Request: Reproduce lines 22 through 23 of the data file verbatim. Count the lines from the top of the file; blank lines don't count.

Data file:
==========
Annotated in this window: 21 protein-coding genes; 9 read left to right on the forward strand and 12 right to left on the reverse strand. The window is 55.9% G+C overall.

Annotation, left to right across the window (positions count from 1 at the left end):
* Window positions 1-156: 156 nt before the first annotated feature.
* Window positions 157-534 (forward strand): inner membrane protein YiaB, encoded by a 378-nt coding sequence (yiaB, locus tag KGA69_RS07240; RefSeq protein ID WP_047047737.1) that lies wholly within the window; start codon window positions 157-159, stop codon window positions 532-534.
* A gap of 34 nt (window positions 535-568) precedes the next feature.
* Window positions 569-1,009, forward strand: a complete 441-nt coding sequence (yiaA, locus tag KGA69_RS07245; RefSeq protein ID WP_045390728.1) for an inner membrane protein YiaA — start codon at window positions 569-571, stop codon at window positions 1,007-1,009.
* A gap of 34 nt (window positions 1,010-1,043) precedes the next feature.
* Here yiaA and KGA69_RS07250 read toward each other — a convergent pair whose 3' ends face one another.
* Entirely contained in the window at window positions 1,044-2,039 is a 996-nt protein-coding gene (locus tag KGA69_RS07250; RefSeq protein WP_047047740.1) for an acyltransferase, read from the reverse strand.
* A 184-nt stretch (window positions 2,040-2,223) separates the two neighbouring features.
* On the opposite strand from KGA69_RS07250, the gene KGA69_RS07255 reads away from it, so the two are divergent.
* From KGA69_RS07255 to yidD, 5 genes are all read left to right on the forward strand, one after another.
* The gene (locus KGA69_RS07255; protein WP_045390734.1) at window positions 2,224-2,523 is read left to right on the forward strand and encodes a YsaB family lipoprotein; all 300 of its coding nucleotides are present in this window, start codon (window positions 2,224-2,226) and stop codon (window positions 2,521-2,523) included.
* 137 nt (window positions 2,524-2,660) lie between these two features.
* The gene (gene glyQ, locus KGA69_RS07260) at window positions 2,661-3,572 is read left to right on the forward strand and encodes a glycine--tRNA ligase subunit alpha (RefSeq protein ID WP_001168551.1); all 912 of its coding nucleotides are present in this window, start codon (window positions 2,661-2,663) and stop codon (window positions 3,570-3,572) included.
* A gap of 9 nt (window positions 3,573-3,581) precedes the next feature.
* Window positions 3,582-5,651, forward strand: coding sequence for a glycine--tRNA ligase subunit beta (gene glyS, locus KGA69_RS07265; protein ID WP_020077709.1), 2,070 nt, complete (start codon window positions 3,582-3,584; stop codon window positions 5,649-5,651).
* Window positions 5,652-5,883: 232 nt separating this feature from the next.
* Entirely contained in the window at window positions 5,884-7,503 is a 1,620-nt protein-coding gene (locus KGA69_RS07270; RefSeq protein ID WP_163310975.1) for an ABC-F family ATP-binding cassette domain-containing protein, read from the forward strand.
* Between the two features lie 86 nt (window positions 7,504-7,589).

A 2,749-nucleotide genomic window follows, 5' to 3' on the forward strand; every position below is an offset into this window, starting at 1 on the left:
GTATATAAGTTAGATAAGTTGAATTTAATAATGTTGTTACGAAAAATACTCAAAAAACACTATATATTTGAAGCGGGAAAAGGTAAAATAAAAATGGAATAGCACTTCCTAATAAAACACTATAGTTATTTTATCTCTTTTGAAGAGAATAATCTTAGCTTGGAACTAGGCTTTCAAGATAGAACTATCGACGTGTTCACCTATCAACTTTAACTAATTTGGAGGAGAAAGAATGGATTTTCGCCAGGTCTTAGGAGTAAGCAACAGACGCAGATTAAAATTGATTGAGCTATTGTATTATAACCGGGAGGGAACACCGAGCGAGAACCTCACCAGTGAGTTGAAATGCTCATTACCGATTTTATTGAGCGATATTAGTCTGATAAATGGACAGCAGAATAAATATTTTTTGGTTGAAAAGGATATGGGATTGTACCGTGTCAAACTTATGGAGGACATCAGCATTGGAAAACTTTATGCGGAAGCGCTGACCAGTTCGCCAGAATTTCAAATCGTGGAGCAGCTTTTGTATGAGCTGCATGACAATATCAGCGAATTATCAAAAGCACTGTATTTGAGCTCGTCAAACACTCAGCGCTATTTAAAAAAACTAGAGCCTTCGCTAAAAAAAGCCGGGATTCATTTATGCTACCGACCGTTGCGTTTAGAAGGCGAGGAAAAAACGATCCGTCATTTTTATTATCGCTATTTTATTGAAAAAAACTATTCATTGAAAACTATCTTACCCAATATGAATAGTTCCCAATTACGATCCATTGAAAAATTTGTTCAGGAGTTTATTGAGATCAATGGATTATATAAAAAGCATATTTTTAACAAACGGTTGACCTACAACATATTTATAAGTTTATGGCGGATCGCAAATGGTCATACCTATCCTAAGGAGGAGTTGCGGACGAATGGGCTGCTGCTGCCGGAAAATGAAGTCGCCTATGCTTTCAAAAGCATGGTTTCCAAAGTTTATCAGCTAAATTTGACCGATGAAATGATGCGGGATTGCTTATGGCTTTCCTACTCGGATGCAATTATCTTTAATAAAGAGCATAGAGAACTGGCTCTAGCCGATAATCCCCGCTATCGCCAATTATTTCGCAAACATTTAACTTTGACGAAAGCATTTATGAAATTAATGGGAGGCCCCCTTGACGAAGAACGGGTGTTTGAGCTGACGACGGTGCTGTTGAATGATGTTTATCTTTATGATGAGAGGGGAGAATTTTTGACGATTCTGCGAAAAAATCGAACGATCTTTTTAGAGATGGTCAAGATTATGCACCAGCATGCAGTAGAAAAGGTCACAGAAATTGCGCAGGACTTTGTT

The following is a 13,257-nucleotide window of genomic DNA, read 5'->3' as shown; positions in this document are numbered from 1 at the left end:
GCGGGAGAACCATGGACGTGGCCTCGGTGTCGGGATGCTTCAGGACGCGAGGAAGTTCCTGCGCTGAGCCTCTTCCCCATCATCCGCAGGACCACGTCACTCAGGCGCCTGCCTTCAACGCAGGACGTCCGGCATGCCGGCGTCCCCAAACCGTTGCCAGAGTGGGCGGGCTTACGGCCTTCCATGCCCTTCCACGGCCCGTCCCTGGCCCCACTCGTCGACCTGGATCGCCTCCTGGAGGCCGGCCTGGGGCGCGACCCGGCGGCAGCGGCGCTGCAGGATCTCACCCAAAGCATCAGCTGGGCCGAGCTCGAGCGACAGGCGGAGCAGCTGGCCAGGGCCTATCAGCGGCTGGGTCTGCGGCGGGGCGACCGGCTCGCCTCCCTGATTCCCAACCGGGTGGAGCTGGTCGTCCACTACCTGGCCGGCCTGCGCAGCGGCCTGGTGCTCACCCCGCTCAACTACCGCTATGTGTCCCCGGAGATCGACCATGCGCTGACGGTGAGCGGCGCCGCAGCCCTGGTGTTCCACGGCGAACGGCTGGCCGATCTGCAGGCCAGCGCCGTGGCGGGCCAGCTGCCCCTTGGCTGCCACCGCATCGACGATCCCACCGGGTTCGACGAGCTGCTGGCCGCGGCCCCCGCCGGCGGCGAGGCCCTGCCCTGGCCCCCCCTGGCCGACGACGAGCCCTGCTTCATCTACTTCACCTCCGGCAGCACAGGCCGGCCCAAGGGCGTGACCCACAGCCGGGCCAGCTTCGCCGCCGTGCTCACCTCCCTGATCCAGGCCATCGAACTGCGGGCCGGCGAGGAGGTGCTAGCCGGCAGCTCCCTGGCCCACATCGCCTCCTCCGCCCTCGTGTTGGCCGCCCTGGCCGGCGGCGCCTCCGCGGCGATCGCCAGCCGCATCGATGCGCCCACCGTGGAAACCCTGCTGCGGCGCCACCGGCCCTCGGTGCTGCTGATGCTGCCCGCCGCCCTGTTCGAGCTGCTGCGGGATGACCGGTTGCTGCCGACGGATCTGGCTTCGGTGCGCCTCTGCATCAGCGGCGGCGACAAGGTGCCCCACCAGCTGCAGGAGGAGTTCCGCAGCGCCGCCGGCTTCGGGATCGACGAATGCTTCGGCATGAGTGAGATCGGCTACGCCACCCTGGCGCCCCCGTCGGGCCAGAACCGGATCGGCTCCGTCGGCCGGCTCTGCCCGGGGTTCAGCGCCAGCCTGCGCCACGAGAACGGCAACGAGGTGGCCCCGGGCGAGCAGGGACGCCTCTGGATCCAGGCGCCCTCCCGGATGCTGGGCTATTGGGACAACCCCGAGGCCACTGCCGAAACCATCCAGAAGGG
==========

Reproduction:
GTATATAAGTTAGATAAGTTGAATTTAATAATGTTGTTACGAAAAATACTCAAAAAACACTATATATTTGAAGCGGGAAAAGGTAAAATAAAAATGGAATAGCACTTCCTAATAAAACACTATAGTTATTTTATCTCTTTTGAAGAGAATAATCTTAGCTTGGAACTAGGCTTTCAAGATAGAACTATCGACGTGTTCACCTATCAACTTTAACTAATTTGGAGGAGAAAGAATGGATTTTCGCCAGGTCTTAGGAGTAAGCAACAGACGCAGATTAAAATTGATTGAGCTATTGTATTATAACCGGGAGGGAACACCGAGCGAGAACCTCACCAGTGAGTTGAAATGCTCATTACCGATTTTATTGAGCGATATTAGTCTGATAAATGGACAGCAGAATAAATATTTTTTGGTTGAAAAGGATATGGGATTGTACCGTGTCAAACTTATGGAGGACATCAGCATTGGAAAACTTTATGCGGAAGCGCTGACCAGTTCGCCAGAATTTCAAATCGTGGAGCAGCTTTTGTATGAGCTGCATGACAATATCAGCGAATTATCAAAAGCACTGTATTTGAGCTCGTCAAACACTCAGCGCTATTTAAAAAAACTAGAGCCTTCGCTAAAAAAAGCCGGGATTCATTTATGCTACCGACCGTTGCGTTTAGAAGGCGAGGAAAAAACGATCCGTCATTTTTATTATCGCTATTTTATTGAAAAAAACTATTCATTGAAAACTATCTTACCCAATATGAATAGTTCCCAATTACGATCCATTGAAAAATTTGTTCAGGAGTTTATTGAGATCAATGGATTATATAAAAAGCATATTTTTAACAAACGGTTGACCTACAACATATTTATAAGTTTATGGCGGATCGCAAATGGTCATACCTATCCTAAGGAGGAGTTGCGGACGAATGGGCTGCTGCTGCCGGAAAATGAAGTCGCCTATGCTTTCAAAAGCATGGTTTCCAAAGTTTATCAGCTAAATTTGACCGATGAAATGATGCGGGATTGCTTATGGCTTTCCTACTCGGATGCAATTATCTTTAATAAAGAGCATAGAGAACTGGCTCTAGCCGATAATCCCCGCTATCGCCAATTATTTCGCAAACATTTAACTTTGACGAAAGCATTTATGAAATTAATGGGAGGCCCCCTTGACGAAGAACGGGTGTTTGAGCTGACGACGGTGCTGTTGAATGATGTTTATCTTTATGATGAGAGGGGAGAATTTTTGACGATTCTGCGAAAAAATCGAACGATCTTTTTAGAGATGGTCAAGATTATGCACCAGCATGCAGTAGAAAAGGTCACAGAAATTGCGCAGGACTTTGTT

The following is a 13,257-nucleotide window of genomic DNA, read 5'->3' as shown; positions in this document are numbered from 1 at the left end: